Part Two: Dharma Discourses

Chapter Twelve: The Way of Public-Spiritedness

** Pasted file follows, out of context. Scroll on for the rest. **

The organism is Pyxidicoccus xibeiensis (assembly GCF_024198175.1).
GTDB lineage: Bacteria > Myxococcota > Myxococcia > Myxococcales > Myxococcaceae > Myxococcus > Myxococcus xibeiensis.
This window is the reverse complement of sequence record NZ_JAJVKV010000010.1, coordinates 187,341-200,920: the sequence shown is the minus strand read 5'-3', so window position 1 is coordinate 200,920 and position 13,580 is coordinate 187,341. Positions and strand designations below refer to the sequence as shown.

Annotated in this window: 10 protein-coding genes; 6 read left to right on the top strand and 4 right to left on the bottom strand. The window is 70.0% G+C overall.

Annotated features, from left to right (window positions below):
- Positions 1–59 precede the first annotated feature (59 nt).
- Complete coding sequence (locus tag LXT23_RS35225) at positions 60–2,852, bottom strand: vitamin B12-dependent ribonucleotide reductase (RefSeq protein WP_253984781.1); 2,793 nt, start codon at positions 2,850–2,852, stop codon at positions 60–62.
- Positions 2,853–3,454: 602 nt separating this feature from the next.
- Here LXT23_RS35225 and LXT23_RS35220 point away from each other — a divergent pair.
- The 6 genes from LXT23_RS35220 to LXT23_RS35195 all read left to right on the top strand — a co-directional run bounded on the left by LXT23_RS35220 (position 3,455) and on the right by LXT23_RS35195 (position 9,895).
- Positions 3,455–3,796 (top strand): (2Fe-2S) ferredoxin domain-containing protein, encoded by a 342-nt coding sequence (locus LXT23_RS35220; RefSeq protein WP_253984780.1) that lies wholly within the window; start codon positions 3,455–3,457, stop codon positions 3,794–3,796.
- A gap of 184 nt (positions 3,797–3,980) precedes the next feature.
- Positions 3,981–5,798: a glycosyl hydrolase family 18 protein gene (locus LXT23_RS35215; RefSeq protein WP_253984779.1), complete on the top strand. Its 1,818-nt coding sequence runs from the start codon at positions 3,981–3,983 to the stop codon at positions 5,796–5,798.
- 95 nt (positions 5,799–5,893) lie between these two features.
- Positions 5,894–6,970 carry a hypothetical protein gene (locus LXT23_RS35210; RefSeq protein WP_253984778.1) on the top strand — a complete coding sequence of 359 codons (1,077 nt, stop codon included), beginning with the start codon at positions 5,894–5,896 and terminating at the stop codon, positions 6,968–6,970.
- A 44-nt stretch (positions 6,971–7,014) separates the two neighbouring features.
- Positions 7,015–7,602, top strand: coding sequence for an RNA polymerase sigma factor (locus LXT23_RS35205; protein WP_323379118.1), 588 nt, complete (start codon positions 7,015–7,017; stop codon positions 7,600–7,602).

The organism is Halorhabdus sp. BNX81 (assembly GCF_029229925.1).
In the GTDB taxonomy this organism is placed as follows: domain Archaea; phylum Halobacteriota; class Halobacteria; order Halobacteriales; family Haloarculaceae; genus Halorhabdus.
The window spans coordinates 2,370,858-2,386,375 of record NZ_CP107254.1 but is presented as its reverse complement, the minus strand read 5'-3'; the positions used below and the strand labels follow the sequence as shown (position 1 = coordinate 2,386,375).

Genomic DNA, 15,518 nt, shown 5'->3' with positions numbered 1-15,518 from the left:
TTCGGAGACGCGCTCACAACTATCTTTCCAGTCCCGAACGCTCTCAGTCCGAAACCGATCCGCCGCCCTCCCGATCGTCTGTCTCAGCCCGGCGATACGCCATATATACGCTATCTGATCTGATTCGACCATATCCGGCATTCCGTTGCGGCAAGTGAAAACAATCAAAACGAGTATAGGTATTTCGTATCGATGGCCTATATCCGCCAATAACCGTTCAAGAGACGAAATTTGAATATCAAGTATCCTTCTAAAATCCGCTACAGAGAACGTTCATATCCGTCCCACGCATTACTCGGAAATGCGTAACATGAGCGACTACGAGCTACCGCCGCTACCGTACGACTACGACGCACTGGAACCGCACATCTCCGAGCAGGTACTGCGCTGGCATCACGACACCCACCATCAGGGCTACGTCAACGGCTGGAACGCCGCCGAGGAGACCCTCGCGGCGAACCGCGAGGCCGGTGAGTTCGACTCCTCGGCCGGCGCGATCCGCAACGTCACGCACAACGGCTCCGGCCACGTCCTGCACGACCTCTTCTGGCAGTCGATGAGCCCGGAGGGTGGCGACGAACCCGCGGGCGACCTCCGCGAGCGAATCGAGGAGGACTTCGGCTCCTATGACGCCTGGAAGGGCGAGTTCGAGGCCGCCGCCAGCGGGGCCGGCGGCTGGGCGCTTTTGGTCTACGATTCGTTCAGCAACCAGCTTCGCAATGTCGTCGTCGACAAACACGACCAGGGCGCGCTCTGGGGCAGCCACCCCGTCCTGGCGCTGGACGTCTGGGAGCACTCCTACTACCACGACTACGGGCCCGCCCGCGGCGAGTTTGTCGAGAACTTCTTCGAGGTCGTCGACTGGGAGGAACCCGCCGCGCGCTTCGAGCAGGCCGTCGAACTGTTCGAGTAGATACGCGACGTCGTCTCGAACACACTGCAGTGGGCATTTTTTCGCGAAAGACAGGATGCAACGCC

25. In May of 1954 (W.E. 39), the Master said further, “Though we may work together for the Order in the same fundamental spirit of public-spiritedness, the ways in which that spirit is executed in actual situations may be superior or inferior and have strengths and weaknesses. Always choose superior methods by taking a broad perspective and follow them well. The same matter can become either large or small depending on how it is presented. Hence, the basics of governance in a religious order are to take care of all matters with ease by making them as small as possible and to handle them on the basis of right principles. Pursuing development by creating factions is not as good as being unified. Whether they are men or women, young or old, if they unify their energies and mutually encourage each other on good things so that they forge ahead, while mutually giving advice and rectifying bad things, with the sole aim of developing this Order in whatever manner possible—wouldn’t that be enough? If the male community does not think only of itself but eagerly cooperates with the female community, and the female community does the same for the male community, and if the laity and ordained devotees, old and young, also do the same, then right principles will prevail and matters will go well. How beautiful and liberal a custom this would be for a religious order! The sole criterion should be what is right or wrong in a specific matter, not whether it concerns men or women, old or young. The sole criterion should be the greater principle, not discriminations between self and others, intimate and distant. An individual’s strengths and faults should be encouraged or rectified at the personal level; do not shift the blame to the whole community and argue about its rightness or wrongness. If our male and female devotees proceed in all matters in this fashion by making harmony and righteousness their criteria, then this Order will develop continuously without factions.”